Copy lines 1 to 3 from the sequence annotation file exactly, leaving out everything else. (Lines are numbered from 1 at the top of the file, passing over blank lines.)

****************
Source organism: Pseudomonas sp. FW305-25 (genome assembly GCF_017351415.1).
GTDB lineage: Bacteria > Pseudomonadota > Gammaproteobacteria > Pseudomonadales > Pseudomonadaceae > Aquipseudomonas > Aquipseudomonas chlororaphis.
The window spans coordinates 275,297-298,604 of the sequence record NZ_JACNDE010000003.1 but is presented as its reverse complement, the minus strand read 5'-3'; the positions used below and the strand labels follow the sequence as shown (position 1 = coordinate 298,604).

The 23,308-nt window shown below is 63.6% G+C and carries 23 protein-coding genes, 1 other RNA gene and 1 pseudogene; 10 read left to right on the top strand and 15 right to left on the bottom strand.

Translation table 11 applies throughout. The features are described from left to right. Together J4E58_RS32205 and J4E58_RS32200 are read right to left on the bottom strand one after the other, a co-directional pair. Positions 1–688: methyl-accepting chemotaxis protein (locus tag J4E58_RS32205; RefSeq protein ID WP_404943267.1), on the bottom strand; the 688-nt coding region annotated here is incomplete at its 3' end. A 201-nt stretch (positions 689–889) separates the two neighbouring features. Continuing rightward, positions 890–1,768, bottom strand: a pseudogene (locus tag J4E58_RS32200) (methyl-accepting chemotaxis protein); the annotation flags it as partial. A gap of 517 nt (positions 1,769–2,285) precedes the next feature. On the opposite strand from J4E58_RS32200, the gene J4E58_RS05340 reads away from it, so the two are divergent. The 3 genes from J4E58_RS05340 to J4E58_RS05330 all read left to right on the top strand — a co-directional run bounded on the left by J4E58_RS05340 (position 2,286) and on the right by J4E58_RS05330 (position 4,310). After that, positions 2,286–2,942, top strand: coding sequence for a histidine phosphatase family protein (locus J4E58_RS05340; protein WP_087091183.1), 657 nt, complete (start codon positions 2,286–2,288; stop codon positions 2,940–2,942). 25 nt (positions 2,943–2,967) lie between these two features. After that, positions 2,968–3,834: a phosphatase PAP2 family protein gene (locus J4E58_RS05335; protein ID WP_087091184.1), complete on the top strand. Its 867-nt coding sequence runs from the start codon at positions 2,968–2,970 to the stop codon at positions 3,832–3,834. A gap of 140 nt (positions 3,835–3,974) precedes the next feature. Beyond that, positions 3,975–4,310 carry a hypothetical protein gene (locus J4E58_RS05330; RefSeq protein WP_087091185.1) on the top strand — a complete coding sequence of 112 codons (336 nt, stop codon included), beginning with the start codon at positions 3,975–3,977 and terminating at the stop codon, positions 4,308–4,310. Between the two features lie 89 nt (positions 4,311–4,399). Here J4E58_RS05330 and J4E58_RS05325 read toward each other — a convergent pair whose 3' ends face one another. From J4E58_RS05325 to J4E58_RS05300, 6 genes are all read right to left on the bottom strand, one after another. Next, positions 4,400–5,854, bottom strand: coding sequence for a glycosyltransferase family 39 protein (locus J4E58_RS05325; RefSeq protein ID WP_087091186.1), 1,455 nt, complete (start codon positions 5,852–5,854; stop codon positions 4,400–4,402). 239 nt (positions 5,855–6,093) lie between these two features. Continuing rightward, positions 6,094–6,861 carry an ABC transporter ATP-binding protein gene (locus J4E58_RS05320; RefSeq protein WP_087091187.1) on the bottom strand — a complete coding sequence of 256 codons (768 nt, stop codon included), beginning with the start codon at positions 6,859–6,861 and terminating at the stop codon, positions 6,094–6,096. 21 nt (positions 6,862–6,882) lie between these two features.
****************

Source organism: Pseudomonas sp. FW305-25 (genome assembly GCF_017351415.1).
GTDB lineage: Bacteria > Pseudomonadota > Gammaproteobacteria > Pseudomonadales > Pseudomonadaceae > Aquipseudomonas > Aquipseudomonas chlororaphis.
The window spans coordinates 275,297-298,604 of the sequence record NZ_JACNDE010000003.1 but is presented as its reverse complement, the minus strand read 5'-3'; the positions used below and the strand labels follow the sequence as shown (position 1 = coordinate 298,604).